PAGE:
After a long break, and happy to be here again. I haven't actually been away, I've just had difficulty finding the time to update this blog. So, what has happened since I made my last entry?
Well, Tommy - our Mission Nutritionist - wasn't in the best of health for a while, but seems far better now.
Though his spirits have suffered - as have mine, and Sparky's - because the people who organise the internet forum through which the walk was conceived and arranged have decided to update it. That's 'update' in the sense of 'ruin.'
Previously it was a no-frills forum, with quick refresh and response times - now they've 'improved' it by slowing down the response times, altering the appearance of it, and . . . .and doing heaps of other things to it, almost all of them making the experience of using it worse.
As for the appeal - that's going very well indeed. We've progressed rapidly since the last blog entry - we reached the original target of £1000. Sparky raised the target to £2000 and, as I type this, we've raised £1195. A cause for celebration, indeed. And an opportunity for us to thank all the people who have made donations so far.
I've managed some fairly long walks over the past few weeks - a couple of times walking from Birmingham to Wolverhampton, and once walking from Wolverhampton to Penkridge.
Penkridge seems to be a bit further away than I thought it was and that walk took me far longer than I had hoped it would - I'll try it again in the next week or so and I hope that I can do it a bit quicker then. It's very different from the first part of the walk.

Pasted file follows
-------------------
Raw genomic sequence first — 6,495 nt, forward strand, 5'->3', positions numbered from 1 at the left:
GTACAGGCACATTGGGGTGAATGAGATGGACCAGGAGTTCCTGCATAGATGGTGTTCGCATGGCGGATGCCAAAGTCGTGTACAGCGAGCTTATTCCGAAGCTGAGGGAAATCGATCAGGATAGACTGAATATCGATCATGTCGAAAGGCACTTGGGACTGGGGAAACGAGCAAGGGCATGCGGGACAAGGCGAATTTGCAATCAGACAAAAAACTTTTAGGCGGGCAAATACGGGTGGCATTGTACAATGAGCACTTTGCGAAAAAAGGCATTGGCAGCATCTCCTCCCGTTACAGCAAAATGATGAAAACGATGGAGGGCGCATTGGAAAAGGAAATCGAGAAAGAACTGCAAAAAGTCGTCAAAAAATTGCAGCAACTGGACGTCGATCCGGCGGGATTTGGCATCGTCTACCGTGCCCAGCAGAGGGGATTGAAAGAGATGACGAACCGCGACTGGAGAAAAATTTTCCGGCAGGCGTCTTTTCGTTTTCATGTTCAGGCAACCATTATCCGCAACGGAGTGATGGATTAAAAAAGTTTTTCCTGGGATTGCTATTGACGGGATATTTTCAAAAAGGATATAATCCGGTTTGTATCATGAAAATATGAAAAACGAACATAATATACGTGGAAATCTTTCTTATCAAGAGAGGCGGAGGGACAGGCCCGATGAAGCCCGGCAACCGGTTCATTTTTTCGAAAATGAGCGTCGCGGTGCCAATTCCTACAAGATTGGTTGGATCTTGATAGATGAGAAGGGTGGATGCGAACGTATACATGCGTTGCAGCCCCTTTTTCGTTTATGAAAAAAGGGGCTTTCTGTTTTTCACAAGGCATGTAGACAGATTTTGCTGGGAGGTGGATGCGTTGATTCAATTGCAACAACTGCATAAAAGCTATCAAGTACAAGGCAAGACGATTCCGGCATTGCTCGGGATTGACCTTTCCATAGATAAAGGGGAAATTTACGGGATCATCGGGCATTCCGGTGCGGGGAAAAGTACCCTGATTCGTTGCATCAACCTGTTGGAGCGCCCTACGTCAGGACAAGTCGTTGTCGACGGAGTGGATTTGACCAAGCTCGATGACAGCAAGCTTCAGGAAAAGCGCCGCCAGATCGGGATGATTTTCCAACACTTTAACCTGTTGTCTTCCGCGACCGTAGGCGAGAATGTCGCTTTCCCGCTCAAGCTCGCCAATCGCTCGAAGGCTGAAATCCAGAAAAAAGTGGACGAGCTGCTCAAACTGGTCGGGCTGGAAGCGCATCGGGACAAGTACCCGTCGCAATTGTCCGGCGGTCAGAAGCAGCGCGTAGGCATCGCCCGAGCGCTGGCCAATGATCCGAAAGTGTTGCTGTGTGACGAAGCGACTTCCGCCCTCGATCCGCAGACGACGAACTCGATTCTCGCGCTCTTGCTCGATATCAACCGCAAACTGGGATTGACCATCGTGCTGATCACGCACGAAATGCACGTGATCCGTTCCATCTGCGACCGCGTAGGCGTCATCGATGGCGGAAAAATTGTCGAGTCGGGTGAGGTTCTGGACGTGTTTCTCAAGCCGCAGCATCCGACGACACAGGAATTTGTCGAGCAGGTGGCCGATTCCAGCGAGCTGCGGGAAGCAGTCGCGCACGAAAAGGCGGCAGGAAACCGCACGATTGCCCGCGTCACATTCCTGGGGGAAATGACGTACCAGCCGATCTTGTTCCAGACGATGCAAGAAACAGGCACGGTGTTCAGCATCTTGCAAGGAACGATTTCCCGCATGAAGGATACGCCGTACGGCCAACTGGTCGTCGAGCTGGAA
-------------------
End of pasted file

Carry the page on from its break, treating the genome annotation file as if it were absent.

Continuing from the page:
The Staffordshire & Worcestershire Canal was built to link the Severn and the Mersey - the northern end of it forms a junction with the Trent and Mersey Canal. The idea, when all these canals were built - which was at the end of the 18th century - was that the manufacturing industries of the Midlands would have quick links to England's four main river estuaries - the Humber, the Mersey, the Severn and the Thames. The canal network has Birmingham as its hub.Hence the Birmingham Canal runs largely through an industrial - or, now, post-industrial - landscape. The Staffs & Worcs runs largley through a rural landscape, and it's very different.
It's really strange for someone like me, spending nearly all my time in a big city, to be able to hear birdsong. I didn't, sadly, take many photographs on that walk; that's something I hope to put right next time.
All in all, then, things are going quite well. I continue to be inspired by Susie Hewer, to whose blog there is a link on the left side of this page. Click on it, and take a look at her entry for May 3rd.
And here is another link: a restful piece of music for you, a cover version of Kate Rusby's "Who Will Sing Me Lullabies."